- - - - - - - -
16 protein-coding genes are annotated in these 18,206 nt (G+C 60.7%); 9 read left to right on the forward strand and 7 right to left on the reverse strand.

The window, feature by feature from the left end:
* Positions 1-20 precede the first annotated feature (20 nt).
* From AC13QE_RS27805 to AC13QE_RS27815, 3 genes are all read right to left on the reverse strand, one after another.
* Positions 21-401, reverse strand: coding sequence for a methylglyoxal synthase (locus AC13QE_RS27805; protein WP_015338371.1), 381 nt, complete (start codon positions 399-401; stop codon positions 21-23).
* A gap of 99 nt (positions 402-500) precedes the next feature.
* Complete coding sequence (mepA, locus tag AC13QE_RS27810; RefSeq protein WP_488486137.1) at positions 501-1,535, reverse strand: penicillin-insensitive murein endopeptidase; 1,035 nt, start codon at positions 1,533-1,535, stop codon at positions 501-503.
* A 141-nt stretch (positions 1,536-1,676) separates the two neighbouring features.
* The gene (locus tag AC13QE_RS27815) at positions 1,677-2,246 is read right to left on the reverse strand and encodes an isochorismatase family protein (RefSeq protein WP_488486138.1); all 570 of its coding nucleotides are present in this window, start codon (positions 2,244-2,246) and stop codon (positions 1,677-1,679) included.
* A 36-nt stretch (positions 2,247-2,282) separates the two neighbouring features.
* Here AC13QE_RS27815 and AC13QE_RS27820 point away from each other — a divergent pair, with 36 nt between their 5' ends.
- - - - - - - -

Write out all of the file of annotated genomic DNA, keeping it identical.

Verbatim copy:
16 protein-coding genes are annotated in these 18,206 nt (G+C 60.7%); 9 read left to right on the forward strand and 7 right to left on the reverse strand.

The window, feature by feature from the left end:
* Positions 1-20 precede the first annotated feature (20 nt).
* From AC13QE_RS27805 to AC13QE_RS27815, 3 genes are all read right to left on the reverse strand, one after another.
* Positions 21-401, reverse strand: coding sequence for a methylglyoxal synthase (locus AC13QE_RS27805; protein WP_015338371.1), 381 nt, complete (start codon positions 399-401; stop codon positions 21-23).
* A gap of 99 nt (positions 402-500) precedes the next feature.
* Complete coding sequence (mepA, locus tag AC13QE_RS27810; RefSeq protein WP_488486137.1) at positions 501-1,535, reverse strand: penicillin-insensitive murein endopeptidase; 1,035 nt, start codon at positions 1,533-1,535, stop codon at positions 501-503.
* A 141-nt stretch (positions 1,536-1,676) separates the two neighbouring features.
* The gene (locus tag AC13QE_RS27815) at positions 1,677-2,246 is read right to left on the reverse strand and encodes an isochorismatase family protein (RefSeq protein WP_488486138.1); all 570 of its coding nucleotides are present in this window, start codon (positions 2,244-2,246) and stop codon (positions 1,677-1,679) included.
* A 36-nt stretch (positions 2,247-2,282) separates the two neighbouring features.
* Here AC13QE_RS27815 and AC13QE_RS27820 point away from each other — a divergent pair, with 36 nt between their 5' ends.